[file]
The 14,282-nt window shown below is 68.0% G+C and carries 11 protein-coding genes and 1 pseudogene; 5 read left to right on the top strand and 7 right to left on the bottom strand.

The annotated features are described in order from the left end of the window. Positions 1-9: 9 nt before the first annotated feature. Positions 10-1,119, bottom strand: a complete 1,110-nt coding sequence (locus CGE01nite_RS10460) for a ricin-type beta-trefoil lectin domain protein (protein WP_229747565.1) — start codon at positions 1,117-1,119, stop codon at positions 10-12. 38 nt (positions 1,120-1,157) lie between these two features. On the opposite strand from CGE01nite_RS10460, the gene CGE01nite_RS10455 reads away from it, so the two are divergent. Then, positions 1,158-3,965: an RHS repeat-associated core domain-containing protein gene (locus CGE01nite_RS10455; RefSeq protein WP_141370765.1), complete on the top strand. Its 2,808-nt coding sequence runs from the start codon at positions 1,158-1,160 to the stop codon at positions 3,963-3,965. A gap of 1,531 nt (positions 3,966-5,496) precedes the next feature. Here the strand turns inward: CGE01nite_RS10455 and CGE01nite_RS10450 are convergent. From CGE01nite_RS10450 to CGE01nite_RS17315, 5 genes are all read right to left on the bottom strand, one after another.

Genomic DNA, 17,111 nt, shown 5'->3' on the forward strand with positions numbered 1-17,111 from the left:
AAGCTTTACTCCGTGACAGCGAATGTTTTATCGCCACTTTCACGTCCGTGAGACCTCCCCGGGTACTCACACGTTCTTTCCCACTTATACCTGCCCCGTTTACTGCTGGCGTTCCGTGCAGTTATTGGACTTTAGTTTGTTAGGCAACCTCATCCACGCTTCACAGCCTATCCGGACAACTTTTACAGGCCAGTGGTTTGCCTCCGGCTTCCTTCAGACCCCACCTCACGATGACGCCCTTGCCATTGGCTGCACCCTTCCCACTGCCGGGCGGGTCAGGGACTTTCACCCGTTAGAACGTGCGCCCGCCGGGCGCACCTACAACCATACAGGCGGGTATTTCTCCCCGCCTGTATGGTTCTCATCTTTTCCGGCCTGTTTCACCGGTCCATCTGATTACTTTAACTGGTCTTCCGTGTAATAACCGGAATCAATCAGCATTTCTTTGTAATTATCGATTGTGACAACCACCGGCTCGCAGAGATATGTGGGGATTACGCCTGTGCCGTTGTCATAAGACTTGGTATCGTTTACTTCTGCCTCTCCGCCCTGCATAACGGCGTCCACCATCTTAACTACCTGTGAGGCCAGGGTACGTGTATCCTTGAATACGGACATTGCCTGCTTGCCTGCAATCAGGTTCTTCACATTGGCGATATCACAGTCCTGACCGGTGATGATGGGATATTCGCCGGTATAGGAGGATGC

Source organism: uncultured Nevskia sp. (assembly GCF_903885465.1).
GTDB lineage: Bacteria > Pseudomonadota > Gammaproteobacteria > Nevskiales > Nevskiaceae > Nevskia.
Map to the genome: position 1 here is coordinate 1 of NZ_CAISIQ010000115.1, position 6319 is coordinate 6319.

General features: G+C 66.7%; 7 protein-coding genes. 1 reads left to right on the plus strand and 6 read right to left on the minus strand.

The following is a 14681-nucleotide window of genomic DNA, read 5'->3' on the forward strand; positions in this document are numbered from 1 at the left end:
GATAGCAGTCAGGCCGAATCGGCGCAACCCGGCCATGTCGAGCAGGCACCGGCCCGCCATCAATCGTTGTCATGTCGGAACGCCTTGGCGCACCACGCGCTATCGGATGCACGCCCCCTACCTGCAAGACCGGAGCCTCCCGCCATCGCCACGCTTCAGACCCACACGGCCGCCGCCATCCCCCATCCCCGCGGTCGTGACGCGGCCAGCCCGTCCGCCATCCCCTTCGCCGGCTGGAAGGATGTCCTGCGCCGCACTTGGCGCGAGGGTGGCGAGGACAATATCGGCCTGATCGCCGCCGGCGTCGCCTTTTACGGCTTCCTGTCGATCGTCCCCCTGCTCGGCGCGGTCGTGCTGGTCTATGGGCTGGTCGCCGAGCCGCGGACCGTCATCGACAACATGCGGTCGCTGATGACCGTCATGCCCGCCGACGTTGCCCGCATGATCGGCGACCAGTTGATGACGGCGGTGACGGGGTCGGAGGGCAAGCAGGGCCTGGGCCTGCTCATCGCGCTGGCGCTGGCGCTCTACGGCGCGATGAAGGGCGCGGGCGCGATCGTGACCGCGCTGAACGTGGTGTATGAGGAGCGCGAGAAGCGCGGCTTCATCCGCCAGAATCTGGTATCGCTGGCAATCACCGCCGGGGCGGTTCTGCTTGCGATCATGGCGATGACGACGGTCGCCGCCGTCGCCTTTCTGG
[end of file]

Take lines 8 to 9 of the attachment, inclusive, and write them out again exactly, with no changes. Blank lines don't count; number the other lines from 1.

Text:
General features: G+C 66.7%; 7 protein-coding genes. 1 reads left to right on the plus strand and 6 read right to left on the minus strand.

The following is a 14681-nucleotide window of genomic DNA, read 5'->3' on the forward strand; positions in this document are numbered from 1 at the left end: